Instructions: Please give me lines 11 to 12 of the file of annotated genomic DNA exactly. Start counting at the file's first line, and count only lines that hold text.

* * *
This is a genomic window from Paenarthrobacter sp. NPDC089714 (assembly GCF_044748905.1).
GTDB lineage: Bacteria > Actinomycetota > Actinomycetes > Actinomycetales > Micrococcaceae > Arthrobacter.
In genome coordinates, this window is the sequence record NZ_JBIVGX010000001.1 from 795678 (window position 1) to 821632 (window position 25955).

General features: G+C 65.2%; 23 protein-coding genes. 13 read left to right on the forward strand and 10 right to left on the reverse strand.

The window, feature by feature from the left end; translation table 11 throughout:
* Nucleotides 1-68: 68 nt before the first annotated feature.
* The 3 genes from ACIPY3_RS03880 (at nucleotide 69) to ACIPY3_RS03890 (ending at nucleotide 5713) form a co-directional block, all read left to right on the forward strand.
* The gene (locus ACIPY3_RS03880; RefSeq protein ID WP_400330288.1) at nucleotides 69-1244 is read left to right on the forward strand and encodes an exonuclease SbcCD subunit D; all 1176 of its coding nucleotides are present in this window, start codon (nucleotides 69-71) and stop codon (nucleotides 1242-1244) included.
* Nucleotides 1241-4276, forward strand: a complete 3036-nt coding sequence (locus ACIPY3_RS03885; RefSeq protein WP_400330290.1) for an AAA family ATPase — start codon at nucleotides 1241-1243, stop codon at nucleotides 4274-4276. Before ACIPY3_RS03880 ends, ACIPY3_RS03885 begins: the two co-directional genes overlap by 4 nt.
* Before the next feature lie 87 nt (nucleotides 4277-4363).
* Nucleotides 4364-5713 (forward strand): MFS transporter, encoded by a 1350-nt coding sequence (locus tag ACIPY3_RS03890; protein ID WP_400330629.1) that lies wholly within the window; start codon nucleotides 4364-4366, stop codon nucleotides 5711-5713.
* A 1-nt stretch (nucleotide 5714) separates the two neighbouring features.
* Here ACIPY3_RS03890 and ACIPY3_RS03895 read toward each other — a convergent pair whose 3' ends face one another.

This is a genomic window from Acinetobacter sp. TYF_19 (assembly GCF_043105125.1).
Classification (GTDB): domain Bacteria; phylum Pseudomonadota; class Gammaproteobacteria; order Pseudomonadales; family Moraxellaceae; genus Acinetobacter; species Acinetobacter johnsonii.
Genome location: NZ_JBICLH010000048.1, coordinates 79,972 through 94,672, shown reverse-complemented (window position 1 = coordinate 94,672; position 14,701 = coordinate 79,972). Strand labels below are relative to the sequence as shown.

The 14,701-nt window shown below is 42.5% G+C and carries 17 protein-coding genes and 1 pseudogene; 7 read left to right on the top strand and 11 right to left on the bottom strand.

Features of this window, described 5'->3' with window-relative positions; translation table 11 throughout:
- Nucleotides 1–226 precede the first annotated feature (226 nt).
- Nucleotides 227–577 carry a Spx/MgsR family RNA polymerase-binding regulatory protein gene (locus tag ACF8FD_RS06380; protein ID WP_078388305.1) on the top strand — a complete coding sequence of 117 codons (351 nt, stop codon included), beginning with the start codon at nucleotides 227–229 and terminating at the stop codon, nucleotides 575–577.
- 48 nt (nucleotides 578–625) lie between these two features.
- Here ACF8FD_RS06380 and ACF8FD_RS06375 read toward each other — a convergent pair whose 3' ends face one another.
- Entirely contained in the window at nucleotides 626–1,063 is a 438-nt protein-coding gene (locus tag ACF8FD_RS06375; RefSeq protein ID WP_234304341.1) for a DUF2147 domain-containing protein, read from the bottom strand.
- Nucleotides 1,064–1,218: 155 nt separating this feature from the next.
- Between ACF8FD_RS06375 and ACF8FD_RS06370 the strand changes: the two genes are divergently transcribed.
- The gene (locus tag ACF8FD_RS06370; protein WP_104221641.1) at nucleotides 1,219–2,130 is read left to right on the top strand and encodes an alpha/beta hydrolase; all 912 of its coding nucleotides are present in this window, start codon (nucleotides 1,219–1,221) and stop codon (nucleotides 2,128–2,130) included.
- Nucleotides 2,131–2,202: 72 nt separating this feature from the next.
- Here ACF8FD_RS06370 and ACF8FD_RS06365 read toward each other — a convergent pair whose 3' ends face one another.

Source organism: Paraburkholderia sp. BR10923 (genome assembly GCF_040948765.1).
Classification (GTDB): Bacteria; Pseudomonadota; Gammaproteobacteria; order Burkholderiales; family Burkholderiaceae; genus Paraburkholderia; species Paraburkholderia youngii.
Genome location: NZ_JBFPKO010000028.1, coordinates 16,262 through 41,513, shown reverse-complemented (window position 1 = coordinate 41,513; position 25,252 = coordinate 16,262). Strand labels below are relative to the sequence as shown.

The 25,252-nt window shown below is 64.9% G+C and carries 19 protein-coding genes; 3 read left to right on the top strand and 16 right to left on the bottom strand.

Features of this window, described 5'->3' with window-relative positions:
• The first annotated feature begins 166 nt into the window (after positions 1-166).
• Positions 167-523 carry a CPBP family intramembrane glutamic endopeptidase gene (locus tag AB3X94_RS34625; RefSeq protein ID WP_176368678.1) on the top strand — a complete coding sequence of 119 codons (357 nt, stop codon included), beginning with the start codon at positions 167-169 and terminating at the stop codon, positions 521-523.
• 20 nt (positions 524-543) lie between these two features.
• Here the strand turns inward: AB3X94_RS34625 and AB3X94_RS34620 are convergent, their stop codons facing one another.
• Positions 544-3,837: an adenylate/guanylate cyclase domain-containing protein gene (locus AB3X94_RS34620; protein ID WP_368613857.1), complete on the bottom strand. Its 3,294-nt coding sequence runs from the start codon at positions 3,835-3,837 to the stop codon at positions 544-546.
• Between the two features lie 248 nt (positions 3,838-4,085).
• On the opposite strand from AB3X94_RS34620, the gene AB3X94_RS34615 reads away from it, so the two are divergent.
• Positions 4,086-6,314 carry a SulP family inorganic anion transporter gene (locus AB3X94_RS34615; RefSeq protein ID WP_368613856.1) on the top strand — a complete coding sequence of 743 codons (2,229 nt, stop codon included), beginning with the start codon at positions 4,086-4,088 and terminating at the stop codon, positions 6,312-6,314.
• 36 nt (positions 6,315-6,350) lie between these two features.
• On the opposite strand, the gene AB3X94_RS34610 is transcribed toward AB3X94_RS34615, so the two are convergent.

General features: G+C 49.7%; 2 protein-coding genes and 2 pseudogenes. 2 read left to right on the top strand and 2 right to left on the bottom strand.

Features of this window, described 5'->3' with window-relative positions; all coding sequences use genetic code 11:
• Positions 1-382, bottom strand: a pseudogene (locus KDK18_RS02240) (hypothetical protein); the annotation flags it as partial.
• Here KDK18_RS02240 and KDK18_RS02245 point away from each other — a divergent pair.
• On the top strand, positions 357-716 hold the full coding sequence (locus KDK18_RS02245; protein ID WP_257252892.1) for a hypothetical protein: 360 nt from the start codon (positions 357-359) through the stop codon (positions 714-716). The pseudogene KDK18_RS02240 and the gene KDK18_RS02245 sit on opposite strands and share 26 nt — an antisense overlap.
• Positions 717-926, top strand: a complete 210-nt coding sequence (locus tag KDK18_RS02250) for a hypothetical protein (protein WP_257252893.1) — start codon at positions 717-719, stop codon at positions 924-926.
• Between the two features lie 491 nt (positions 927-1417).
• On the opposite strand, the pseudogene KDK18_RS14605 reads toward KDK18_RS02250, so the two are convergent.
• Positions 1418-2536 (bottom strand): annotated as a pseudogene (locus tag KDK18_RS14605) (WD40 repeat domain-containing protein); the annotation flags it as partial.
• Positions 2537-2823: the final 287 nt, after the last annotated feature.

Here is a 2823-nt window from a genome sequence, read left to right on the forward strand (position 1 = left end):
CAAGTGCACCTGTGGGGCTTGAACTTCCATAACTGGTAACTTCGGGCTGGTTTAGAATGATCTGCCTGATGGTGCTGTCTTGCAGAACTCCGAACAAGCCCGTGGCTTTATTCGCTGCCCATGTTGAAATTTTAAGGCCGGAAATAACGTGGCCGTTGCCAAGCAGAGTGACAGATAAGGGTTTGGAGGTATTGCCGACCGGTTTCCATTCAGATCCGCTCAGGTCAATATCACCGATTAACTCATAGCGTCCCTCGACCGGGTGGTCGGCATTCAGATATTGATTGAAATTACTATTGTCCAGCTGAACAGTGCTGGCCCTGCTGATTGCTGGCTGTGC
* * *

* Nucleotides 4364-5713 (forward strand): MFS transporter, encoded by a 1350-nt coding sequence (locus tag ACIPY3_RS03890; protein ID WP_400330629.1) that lies wholly within the window; start codon nucleotides 4364-4366, stop codon nucleotides 5711-5713.
* A 1-nt stretch (nucleotide 5714) separates the two neighbouring features.